Frightened by Your Credit Score? A Little Info Goes a Long Way

Frightened by Your Credit Score? A Little Info Goes a Long Way
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Why you should care

Because a little knowledge can go a long way toward improving your credit score. 

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What scares Americans more than ghosts and zombies? According to a recent survey by Chapman University, money problems rate high on the list of things that keep folks up at night. And one of the biggest financial woes facing Americans? A bad credit score.

A frightening study by the Federal Reserve last year shows that:

30 PERCENT OF THOSE SURVEYED EITHER DON’T KNOW THEIR CREDIT SCORE, OR RATE IT AS FAIR TO POOR.

The good news is, no matter how scary your score, you can improve it, says Hector Hidalgo, a financial counselor at Neighborhood Trust, a nonprofit financial empowerment service. So how can you go about improving it? Neighborhood Trust has the following advice.

“No damage to your credit is irreparable,” he notes.

Follow the 30 Percent Rule

Hidalgo advises keeping your credit card balance at 30 percent of your card limit. That balance should be paid off in full every month. What you don’t want to do is leave a balance.

“I’ve had people come in who thought maxing out their credit card and paying it off little by little was the best way to build a credit history,” says John Figueroa, a senior financial counselor at Neighborhood Trust. “Which is a huge mistake.”

“It’s only when you don’t pay attention to your report that it can become a nightmare.”

John Figueroa, Neighborhood Trust

Hidalgo also advises against putting large items on your credit card, but instead recommends using it to pay off small, regular bills, like your cellphone or gym membership. Hidalgo says that consistently settling the balance in full and on time is the simplest way to improve your score.

Limit Your Cards

Sometimes, Figueroa says, having more cards can lead to a better credit score, though the right formula depends on the individual. Managing multiple cards can also cause problems. Figueroa recounts how one client racked up $40,000 in debt because he couldn’t keep up with the minimum payments required for several cards. One way to improve your score without adding more cards to your wallet is to simply increase the limits on existing cards, he adds.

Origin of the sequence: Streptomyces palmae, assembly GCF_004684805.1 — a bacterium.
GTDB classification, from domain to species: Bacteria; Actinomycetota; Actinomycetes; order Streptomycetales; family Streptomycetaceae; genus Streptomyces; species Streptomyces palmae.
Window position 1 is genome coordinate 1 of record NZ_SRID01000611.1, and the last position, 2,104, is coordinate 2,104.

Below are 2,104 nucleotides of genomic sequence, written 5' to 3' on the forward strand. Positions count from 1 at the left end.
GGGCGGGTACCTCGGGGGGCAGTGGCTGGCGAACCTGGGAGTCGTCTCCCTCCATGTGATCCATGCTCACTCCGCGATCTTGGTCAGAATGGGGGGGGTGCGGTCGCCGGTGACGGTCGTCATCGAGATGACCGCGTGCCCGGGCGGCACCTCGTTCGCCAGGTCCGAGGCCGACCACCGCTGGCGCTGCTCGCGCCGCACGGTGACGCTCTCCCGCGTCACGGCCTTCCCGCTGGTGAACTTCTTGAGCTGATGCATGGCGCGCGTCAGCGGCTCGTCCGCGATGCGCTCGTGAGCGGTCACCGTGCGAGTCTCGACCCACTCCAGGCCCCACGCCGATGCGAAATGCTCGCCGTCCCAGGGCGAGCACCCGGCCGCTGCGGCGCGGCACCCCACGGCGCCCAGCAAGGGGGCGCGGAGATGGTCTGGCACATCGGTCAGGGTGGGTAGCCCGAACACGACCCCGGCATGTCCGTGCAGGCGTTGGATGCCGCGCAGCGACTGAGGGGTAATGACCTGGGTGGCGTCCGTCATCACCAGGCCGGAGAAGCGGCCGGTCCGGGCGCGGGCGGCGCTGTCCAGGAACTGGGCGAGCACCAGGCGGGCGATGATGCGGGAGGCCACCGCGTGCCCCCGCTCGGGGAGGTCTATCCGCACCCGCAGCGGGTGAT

Mical Jeanlys, General Manager of the Chase Slate credit card division, notes that different cards suit different people. “Examine each card’s benefits to determine which best complements your spending habits and goals,” she says.

Keep an Eye on Your Credit

“A lot of people are scared of facing their credit report, but the best way to build a credit score is to keep checking it,” says Hidalgo. One of his clients had an excellent payment history but didn’t check her report before applying for a loan. It turned out her grandson had defaulted on $15,000 worth of credit in her name. So there are various reasons to keep a close eye on your report.

Sometimes improving credit can be as simple as checking for errors, says Matthew Konsa, associate director of programs at Neighborhood Trust. He warns to look for old accounts that have been settled or expired under statute of limitations, as these can be removed. The length of time you’ve had an account open also contributes.

“If you check your report and it’s bad, don’t hit the panic button and close accounts,” Konsa advises. “The better way to improve your score is to work on reducing those balances.”

So what is a good credit score? According to Neighborhood Trust, around 700 is considered “good;” for “very good,” you’ll need 740-799, and 800+ is “exceptional.”

Today it’s easier than ever to access your credit information, thanks to widespread internet connectivity and a raft of new websites that monitor reports like Credit Journey, which allows visitors to get a free credit report annually. The tool also simulates how hypothetical spending would impact their scoring.

Knowing this information can go a long way toward improving your standing. So fear not: “It’s only when you don’t pay attention to your report that it can become a nightmare,” Figueroa says.